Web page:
Guernica: Your Twitter announcement today had a hashtag (#readwomen). Can you speak to representation more generally and how those concerns factor into your conversations as a press?
Ashley Nelson Levy: Sometimes when we’re scouting new projects we’ll ask: Who are the best writers? Who should we be reading? And we’ll get back a list of men. So we’re conscious of it. In terms of plans for the future, it’s important for us to have parity.
Adam Z. Levy: That’s what’s great about the VIDA count—it’s really started holding a conservative industry accountable for its commitment to parity and inclusion. Chad Post did some really important work to show how that bias carried over into translated works of fiction. Over the last eight years, around 70% published were written by men.
Guernica: I attended a 2015 PEN World Voices panel on Women in Translation (“Who We Talk About When We Talk About Translation: Women’s Voices”) where they released those findings.
Adam Z. Levy: We need the entire publishing ecosystem—from translators to agents to publishers—to get serious about its commitment to being a more inclusive space. As Ashley mentioned, it’s always frustrating to receive catalogs in which nine out of the ten authors are men, but of course it goes beyond that.
Guernica: At a really excellent PEN World Voices “Women of Mexico” panel this year, Mónica de la Torre began the discussion asking: “Will future literary enterprises ever grace readers with commentary on a male author’s physical appearance?”
Ashley Nelson Levy: I had a conversation with one of our translators about that recently. We joked if it’s a question of eliminating the author photo entirely. Look what that absence has done for Ferrante. But now we’ve replaced her face with Ann Goldstein’s. And then, of course, in the absence of women, you’re left with more jacket flaps with brooding men.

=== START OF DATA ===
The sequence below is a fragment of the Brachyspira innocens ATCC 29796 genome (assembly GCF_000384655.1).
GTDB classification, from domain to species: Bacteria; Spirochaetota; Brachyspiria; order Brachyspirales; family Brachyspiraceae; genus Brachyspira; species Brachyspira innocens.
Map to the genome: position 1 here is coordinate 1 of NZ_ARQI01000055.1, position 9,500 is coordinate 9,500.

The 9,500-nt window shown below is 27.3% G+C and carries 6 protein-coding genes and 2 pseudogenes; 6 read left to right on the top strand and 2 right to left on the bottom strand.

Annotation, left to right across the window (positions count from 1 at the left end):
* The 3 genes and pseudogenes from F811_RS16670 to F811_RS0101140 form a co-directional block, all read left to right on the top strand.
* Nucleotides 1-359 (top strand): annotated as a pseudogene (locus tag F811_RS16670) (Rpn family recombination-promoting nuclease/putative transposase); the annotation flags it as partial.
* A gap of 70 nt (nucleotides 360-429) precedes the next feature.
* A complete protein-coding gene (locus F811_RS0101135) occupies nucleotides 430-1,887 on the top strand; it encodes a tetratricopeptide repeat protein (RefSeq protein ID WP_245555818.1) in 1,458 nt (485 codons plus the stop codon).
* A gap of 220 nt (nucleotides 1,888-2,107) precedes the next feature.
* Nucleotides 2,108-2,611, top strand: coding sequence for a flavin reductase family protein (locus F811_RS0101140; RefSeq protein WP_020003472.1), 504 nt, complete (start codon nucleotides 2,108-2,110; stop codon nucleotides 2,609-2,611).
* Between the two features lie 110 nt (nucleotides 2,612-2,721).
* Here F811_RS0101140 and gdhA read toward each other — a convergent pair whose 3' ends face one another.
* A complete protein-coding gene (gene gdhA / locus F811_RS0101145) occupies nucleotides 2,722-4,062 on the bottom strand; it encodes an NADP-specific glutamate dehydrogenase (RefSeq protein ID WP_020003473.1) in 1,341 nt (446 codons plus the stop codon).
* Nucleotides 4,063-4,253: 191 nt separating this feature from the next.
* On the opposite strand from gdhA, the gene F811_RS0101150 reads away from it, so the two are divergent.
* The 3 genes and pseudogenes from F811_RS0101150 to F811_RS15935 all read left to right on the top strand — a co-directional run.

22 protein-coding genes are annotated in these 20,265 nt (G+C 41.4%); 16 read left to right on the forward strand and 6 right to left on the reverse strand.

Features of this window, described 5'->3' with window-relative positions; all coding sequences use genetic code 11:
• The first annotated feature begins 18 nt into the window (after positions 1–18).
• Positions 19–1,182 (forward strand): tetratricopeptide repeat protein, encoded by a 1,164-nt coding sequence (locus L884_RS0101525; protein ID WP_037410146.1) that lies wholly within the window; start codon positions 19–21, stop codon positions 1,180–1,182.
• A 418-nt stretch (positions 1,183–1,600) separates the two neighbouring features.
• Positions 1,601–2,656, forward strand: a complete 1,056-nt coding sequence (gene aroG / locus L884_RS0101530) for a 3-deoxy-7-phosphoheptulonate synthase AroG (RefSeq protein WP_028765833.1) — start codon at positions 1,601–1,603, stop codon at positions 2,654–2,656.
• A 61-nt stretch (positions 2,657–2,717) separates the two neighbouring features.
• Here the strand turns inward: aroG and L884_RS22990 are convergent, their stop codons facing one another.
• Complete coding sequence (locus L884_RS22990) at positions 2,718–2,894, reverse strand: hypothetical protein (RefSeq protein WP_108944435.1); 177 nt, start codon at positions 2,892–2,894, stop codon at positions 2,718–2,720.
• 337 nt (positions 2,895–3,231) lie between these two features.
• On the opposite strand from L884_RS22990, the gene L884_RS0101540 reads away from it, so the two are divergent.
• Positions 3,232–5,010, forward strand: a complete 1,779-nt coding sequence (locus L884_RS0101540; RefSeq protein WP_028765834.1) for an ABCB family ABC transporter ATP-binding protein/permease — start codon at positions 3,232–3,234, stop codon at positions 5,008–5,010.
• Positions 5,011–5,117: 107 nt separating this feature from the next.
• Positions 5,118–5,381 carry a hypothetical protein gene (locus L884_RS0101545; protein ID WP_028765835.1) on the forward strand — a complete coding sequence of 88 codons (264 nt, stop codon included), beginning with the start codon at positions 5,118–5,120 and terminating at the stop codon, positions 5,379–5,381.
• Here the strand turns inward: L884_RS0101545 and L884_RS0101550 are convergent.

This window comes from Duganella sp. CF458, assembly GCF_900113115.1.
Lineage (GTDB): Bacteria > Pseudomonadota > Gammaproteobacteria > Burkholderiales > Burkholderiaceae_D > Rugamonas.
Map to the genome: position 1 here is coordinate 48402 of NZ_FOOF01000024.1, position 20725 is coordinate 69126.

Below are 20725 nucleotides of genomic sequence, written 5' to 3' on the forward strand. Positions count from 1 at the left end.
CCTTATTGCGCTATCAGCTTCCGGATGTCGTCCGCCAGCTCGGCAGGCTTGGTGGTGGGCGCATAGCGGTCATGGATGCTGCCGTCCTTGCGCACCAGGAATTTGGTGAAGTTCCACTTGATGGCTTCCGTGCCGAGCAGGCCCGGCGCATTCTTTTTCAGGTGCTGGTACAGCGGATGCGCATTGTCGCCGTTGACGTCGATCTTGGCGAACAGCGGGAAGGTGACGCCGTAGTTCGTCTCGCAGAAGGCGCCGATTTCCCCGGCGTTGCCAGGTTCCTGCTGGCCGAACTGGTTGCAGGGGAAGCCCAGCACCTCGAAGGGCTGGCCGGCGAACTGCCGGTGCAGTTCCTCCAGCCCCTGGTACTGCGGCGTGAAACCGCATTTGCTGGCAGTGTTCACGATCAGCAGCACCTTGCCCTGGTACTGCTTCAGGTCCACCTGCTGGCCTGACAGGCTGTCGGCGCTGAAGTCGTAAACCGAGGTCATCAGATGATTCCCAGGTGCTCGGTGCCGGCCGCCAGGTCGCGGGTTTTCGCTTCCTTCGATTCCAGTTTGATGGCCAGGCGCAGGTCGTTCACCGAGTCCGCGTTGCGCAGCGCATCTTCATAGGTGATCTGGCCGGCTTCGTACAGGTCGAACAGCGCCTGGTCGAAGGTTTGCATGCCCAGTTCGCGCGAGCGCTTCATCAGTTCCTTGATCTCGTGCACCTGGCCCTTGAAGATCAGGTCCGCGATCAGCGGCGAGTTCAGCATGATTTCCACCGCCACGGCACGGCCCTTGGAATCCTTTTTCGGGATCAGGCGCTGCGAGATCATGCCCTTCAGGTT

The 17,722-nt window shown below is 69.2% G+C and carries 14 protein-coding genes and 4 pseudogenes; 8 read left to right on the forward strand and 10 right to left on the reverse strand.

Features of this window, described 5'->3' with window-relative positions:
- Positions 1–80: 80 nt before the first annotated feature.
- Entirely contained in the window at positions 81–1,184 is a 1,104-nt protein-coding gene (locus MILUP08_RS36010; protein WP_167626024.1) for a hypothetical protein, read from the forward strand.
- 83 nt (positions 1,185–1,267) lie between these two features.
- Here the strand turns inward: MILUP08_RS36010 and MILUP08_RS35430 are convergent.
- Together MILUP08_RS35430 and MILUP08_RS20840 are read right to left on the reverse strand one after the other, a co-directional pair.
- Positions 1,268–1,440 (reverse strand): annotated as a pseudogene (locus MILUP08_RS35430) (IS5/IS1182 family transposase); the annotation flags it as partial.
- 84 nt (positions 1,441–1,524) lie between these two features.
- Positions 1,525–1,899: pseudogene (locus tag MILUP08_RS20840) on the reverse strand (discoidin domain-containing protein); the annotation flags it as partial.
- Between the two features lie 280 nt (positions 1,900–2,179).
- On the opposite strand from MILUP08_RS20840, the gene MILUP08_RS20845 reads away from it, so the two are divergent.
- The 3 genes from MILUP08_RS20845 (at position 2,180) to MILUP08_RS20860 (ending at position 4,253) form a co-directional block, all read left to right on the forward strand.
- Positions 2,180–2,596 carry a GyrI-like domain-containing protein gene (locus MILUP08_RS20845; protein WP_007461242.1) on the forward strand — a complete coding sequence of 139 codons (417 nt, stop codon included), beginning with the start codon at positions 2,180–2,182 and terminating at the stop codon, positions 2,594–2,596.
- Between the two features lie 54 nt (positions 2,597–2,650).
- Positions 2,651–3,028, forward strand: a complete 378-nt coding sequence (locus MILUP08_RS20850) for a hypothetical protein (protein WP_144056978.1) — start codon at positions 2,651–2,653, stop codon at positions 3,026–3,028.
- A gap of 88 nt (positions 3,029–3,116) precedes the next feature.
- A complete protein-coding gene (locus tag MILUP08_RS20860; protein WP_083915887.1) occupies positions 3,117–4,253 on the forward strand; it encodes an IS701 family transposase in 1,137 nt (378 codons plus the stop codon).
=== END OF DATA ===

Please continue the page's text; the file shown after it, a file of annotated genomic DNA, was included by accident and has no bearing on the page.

Guernica: Who are some other publishers you look to for guidance?
Adam Z. Levy: Graywolf, Coffee House, Open Letter, Deep Vellum, Sarabande.
Ashley Nelson Levy: Especially Graywolf’s nonfiction list. Dorothy is great, too.
Guernica: So nonfiction is in the game?
Adam Z. Levy/Ashley Nelson Levy: Everything’s in the game!
Adam Z. Levy: Well everything except poetry. Maybe one day.
Guernica: It’s starting to sound like this must be full-time…
Ashley Nelson Levy: It’s definitely full-time; we just don’t always get to work on it between the hours of nine and five. It should come as no surprise that a press that hasn’t launched its first list needs other sources of income. At first it was hard to be forthcoming about our having other jobs, but that’s so much the nature of the business that now I don’t feel embarrassed about it, because it would probably be stranger if we couldn’t explain how we were living while getting this nonprofit off the ground.
Guernica: So how big is your network right now of readers, etc.?
Adam Z. Levy: We have a handful of Spanish, German, and French readers, and a few others from smaller languages. And of course it’s easier to find Spanish translators available for this than, say, Finnish ones.
Guernica: Right. So would you be fine with publishing, say, a year of Spanish?
Adam Z. Levy: Originally that wasn’t our plan. Originally we wanted to have a great diversity of languages each year—but at the same time, and maybe this is my own cognitive dissonance kicking in, why not a year of Spanish? It’s not right to lump all Spanish-language writing together. But of course a Finnish writer would be great as well.
Ashley Nelson Levy: We’d love a Finnish writer.
Guernica: No limits.
Adam Z. Levy: We’re very anti-limits.